LAWRENCETOWN, NS - Dave Bent has a storyteller’s voice, so when he read Butterflies Don’t Grieve at the launch of his brother’s new book it was pure gold. He had a hitch in his voice as he tried to finish the short piece of fiction.
It was poetic prose so concise and emotionally charged it alone was worth picking up Bob Bent’s new book called The Last Time I Saw Alice – A Collection of Stories.
He deferred to brother Dave to read Butterflies because he didn’t think he’d make it all the way through. It was a lump-in-the-throat recitation that shows Bob Bent as a writer of worth. And there’s much more good writing in that book as the stories unfold so honestly and naturally you’ll wonder that it’s even fiction.
You could walk out your back door and right into one of Bent’s stories – if you live in rural Nova Scotia. The characters are as solid and real as the people you know, and their dreams and desires are just like yours.
There’s hope and reflection in his pages as he creates vivid settings and projects his characters into them like they were your friends and neighbours. There’s humour, gentleness, and a deep understanding of the human condition -- needs, desires, foibles, frailties. Regrets. You come away with the understanding that every day is precious and there are no do-overs.
And in Bob Bent’s writing there is nothing contrived. There’s the wisdom of children, the resignation of the fisherman’s wife, and the satisfaction of getting the hay in while a storm broods over the Fundy.
A small crowd gathered at the public library in Lawrencetown May 29 as Bob Bent read from the book and signed copies. Those attending heaped praise on their friend and local author who delves into some of the universal questions of love and life in a series of short stories and a novella.
Bob Bent dedicated the book to his four brothers Larry, Steve, Alan, and Dave. All but Alan were able to attend the book launch and presented him with a card.
“We also wanted to do a little something to express our congratulations, and our admiration, and our thanks to you for enriching our lives in so many ways, particularly on this date perhaps,” said Dave Bent as he handed over the card. “This is just a small token of our thanks, and congratulations.”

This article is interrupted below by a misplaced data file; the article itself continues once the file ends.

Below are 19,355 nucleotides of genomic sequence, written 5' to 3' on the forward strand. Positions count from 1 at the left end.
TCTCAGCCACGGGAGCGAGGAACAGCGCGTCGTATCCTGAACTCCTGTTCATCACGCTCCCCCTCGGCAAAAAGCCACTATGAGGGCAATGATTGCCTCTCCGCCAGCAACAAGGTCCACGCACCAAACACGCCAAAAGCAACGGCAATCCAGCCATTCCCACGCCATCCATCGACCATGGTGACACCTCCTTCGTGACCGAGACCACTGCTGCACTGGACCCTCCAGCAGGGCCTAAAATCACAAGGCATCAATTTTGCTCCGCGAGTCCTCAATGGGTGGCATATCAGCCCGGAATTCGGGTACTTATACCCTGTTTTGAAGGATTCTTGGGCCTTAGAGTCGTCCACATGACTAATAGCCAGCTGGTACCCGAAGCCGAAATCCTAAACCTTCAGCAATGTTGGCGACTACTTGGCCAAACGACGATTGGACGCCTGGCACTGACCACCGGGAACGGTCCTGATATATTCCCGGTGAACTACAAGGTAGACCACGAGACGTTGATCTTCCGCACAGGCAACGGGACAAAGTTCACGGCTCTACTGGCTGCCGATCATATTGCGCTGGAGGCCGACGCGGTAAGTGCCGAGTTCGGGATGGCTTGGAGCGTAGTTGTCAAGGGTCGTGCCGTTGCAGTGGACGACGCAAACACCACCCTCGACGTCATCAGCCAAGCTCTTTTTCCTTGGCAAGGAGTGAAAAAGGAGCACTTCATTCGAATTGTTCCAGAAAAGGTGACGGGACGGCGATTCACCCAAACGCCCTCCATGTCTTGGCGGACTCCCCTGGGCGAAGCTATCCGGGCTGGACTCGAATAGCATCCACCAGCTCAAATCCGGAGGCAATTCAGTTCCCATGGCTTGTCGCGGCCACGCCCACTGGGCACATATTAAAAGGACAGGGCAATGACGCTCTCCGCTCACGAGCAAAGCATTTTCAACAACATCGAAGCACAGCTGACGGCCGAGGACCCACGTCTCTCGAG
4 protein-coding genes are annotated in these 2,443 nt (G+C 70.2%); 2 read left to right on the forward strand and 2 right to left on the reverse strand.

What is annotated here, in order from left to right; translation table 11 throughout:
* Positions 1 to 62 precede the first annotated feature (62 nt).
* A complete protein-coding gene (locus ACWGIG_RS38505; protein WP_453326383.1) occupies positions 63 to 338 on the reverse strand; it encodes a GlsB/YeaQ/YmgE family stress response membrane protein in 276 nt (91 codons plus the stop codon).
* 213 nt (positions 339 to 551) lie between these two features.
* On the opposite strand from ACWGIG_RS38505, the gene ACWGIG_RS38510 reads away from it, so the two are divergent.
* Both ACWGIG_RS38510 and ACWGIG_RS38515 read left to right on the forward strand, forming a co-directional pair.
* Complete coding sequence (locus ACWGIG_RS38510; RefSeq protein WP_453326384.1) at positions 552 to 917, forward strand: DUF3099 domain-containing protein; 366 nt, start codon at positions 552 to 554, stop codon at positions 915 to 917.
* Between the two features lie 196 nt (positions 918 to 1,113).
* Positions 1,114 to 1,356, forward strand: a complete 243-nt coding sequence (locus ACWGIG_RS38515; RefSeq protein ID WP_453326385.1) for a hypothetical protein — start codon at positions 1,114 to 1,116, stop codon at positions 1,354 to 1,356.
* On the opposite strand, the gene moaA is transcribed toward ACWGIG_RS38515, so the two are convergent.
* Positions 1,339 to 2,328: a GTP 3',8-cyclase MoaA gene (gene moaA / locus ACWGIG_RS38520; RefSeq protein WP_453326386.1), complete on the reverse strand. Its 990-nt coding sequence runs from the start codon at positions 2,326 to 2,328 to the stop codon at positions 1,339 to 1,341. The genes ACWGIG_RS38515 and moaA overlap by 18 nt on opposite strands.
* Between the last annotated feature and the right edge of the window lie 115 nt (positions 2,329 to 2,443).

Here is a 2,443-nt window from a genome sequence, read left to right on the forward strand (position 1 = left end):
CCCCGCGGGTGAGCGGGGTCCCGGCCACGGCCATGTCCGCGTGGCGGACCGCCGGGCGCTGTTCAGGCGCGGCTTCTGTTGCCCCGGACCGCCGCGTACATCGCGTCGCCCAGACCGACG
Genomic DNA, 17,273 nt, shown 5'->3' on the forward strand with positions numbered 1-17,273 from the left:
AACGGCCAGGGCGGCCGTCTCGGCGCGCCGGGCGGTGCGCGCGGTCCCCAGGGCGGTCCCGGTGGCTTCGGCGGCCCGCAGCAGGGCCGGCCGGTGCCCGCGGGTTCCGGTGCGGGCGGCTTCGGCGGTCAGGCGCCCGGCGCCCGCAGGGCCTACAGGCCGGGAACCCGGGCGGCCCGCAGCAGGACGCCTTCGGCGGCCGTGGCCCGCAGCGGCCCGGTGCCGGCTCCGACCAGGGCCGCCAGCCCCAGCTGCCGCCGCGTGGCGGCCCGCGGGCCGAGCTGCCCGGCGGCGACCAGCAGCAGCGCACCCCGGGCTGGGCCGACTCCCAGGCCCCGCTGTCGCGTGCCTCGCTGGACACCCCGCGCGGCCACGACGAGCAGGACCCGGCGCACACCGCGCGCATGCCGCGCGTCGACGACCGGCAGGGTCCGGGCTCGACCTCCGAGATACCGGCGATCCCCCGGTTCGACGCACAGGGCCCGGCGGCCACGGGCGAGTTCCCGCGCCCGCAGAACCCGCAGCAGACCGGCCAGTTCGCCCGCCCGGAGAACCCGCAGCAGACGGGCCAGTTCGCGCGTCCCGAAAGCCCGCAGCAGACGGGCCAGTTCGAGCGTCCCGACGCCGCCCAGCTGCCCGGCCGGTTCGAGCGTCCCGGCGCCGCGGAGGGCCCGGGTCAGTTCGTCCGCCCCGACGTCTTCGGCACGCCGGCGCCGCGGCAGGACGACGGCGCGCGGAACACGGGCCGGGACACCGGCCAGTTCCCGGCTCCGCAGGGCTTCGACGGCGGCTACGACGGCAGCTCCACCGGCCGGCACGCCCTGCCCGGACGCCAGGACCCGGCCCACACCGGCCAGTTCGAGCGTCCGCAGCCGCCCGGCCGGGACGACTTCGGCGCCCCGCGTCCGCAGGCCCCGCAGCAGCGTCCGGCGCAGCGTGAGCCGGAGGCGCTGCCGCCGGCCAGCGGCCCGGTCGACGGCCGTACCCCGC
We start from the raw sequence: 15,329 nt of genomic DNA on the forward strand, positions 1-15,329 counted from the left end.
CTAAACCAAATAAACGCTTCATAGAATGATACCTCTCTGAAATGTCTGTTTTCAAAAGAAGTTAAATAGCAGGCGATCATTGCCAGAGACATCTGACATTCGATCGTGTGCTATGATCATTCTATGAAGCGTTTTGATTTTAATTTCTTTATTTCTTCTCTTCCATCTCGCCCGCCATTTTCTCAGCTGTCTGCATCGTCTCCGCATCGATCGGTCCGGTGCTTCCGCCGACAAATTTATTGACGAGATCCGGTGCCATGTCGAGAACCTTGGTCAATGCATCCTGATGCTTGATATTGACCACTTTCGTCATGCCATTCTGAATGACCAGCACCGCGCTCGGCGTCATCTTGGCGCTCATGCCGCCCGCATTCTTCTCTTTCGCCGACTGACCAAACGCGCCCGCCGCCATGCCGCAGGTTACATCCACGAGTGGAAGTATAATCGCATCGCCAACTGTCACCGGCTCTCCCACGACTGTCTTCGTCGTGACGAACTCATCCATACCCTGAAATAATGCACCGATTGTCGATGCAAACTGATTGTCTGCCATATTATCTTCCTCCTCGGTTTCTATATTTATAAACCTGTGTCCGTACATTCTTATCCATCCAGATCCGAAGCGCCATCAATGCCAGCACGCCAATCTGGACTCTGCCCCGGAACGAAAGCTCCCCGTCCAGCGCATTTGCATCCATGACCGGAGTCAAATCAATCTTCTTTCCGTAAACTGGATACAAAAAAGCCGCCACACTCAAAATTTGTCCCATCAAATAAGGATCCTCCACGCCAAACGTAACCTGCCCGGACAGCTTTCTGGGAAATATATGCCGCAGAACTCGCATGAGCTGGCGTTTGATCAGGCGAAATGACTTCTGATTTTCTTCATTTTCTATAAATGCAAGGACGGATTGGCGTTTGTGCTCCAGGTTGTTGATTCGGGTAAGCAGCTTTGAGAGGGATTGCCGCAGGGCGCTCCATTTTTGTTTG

Was there a gift card from Pearle’s in Paradise? Bob Bent said there was.
Bob Bent read his short story Animal Noises during the book launch, a young boy’s unwitting discovery that relationships aren’t always rock solid even though the people involved can be.
The book is named for the first story The Last Time I Saw Alice, a story real in its portrayal of regret – about how life gets away on you and you become the sum of your choices. But in Alice there is a bit of redemption, whether deserved or not.
Bob Bent’s novella The Strip Tease explores the state of the world today, individual fears, global unrest, and how actions and consequences impact in unexpected ways as the rise of social media serves to distort reality and sometimes punish the innocent.
And it’s about love and jealousy, the courage to move on, and reverting to life before smartphones, Facebook, YouTube, and social media. That life in Amiraults Hill in Argyle was perhaps the best type of life.
Bob Bent writes about life’s choices and living with those decisions. To read a Bob Bent story is to think about it long after you’ve turned the final page.
Bob Bent, originally from Amherst but now living in Middleton after many years in Lawrencetown, has been published in Nashwaak Review, All Rights Reserved, Featherdale Review, and The Barnstormer. He’s also contributed a series of travel/running stories to Run Nova Scotia Reconteur. His book Have Yourself a Silly Little Christmas was published in 2013.
The Last Time I Saw Alice – A Collection of Stories is available at Shelf Life in Berwick, The Inside Story in Greenwood, Blue Griffin in Middleton, Endless Shores in Bridgetown, and The Mad Hatter (Baintons) in Annapolis Royal.
Bob Bent will be doing a reading from The Last Time I Saw Alice – A Collection of Stories on June 16 at 11 a.m. at The Mad Hatter at 213 St. George Street in Annapolis Royal.